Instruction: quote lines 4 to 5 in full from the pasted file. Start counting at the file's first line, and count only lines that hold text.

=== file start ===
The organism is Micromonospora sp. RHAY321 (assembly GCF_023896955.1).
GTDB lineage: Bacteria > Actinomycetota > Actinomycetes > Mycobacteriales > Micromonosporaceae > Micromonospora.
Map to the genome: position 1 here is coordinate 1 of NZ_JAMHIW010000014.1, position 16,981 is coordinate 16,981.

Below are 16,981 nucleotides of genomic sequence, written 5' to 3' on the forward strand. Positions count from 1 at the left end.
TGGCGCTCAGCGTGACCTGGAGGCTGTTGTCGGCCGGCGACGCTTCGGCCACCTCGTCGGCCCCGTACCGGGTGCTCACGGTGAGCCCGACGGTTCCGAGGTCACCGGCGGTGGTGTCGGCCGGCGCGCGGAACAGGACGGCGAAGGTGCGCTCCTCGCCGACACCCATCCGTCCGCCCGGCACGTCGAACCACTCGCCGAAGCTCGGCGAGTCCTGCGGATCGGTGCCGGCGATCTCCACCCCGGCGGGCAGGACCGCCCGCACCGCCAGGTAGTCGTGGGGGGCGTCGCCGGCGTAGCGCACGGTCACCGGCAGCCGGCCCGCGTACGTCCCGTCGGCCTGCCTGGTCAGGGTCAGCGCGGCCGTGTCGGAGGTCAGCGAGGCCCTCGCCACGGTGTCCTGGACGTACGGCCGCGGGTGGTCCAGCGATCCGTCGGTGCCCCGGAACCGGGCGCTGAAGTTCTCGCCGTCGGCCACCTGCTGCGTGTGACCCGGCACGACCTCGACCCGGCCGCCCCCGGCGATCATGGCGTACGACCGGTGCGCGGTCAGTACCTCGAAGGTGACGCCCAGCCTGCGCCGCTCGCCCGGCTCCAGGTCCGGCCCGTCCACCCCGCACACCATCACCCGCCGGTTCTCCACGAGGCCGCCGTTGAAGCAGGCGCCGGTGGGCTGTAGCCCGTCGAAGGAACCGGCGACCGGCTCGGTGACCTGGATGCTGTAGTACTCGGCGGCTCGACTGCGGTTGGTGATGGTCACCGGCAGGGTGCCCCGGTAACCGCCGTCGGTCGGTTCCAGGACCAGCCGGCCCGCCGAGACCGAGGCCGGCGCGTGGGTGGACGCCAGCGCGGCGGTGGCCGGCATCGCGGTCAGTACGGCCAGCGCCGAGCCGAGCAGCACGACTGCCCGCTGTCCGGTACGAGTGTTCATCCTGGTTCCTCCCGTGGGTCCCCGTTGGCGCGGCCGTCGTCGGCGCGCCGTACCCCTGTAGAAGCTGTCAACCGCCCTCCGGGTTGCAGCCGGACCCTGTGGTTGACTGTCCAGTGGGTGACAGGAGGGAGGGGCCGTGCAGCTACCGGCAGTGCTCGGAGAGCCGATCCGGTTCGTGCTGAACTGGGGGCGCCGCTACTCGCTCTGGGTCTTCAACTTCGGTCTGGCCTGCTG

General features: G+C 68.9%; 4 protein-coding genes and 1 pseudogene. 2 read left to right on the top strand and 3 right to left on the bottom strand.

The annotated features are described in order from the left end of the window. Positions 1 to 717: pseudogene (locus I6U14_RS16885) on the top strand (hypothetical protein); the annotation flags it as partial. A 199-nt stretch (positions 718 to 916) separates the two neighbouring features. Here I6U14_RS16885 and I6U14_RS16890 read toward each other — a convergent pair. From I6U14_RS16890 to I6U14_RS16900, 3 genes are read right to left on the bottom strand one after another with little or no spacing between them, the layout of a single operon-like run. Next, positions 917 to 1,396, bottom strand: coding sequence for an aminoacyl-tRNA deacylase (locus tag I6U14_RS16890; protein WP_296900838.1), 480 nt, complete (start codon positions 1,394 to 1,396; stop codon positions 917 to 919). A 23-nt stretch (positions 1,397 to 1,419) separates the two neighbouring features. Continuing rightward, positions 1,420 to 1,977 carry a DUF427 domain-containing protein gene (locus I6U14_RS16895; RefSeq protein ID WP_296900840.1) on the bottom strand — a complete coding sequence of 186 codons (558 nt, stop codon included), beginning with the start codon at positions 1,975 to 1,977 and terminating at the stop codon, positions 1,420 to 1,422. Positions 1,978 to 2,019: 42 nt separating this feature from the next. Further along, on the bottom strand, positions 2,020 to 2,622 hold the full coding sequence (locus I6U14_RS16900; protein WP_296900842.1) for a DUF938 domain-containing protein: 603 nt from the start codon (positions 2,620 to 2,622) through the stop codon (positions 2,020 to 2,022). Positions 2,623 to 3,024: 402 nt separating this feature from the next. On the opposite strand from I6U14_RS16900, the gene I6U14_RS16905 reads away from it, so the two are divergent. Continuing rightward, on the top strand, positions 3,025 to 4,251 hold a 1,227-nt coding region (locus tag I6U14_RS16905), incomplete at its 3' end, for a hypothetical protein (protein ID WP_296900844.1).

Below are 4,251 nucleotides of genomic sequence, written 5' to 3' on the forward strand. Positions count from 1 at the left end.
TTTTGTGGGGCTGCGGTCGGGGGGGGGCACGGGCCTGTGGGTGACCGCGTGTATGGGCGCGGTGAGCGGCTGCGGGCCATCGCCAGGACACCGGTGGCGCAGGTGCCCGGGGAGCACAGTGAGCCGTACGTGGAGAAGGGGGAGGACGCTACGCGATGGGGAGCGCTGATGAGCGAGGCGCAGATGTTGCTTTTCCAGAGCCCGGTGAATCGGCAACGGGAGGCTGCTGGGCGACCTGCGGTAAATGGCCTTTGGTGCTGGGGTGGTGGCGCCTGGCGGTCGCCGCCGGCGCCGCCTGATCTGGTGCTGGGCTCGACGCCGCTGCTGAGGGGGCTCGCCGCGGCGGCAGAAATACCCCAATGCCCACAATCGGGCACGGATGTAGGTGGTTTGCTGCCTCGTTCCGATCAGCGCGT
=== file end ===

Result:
Below are 16,981 nucleotides of genomic sequence, written 5' to 3' on the forward strand. Positions count from 1 at the left end.
TGGCGCTCAGCGTGACCTGGAGGCTGTTGTCGGCCGGCGACGCTTCGGCCACCTCGTCGGCCCCGTACCGGGTGCTCACGGTGAGCCCGACGGTTCCGAGGTCACCGGCGGTGGTGTCGGCCGGCGCGCGGAACAGGACGGCGAAGGTGCGCTCCTCGCCGACACCCATCCGTCCGCCCGGCACGTCGAACCACTCGCCGAAGCTCGGCGAGTCCTGCGGATCGGTGCCGGCGATCTCCACCCCGGCGGGCAGGACCGCCCGCACCGCCAGGTAGTCGTGGGGGGCGTCGCCGGCGTAGCGCACGGTCACCGGCAGCCGGCCCGCGTACGTCCCGTCGGCCTGCCTGGTCAGGGTCAGCGCGGCCGTGTCGGAGGTCAGCGAGGCCCTCGCCACGGTGTCCTGGACGTACGGCCGCGGGTGGTCCAGCGATCCGTCGGTGCCCCGGAACCGGGCGCTGAAGTTCTCGCCGTCGGCCACCTGCTGCGTGTGACCCGGCACGACCTCGACCCGGCCGCCCCCGGCGATCATGGCGTACGACCGGTGCGCGGTCAGTACCTCGAAGGTGACGCCCAGCCTGCGCCGCTCGCCCGGCTCCAGGTCCGGCCCGTCCACCCCGCACACCATCACCCGCCGGTTCTCCACGAGGCCGCCGTTGAAGCAGGCGCCGGTGGGCTGTAGCCCGTCGAAGGAACCGGCGACCGGCTCGGTGACCTGGATGCTGTAGTACTCGGCGGCTCGACTGCGGTTGGTGATGGTCACCGGCAGGGTGCCCCGGTAACCGCCGTCGGTCGGTTCCAGGACCAGCCGGCCCGCCGAGACCGAGGCCGGCGCGTGGGTGGACGCCAGCGCGGCGGTGGCCGGCATCGCGGTCAGTACGGCCAGCGCCGAGCCGAGCAGCACGACTGCCCGCTGTCCGGTACGAGTGTTCATCCTGGTTCCTCCCGTGGGTCCCCGTTGGCGCGGCCGTCGTCGGCGCGCCGTACCCCTGTAGAAGCTGTCAACCGCCCTCCGGGTTGCAGCCGGACCCTGTGGTTGACTGTCCAGTGGGTGACAGGAGGGAGGGGCCGTGCAGCTACCGGCAGTGCTCGGAGAGCCGATCCGGTTCGTGCTGAACTGGGGGCGCCGCTACTCGCTCTGGGTCTTCAACTTCGGTCTGGCCTGCTG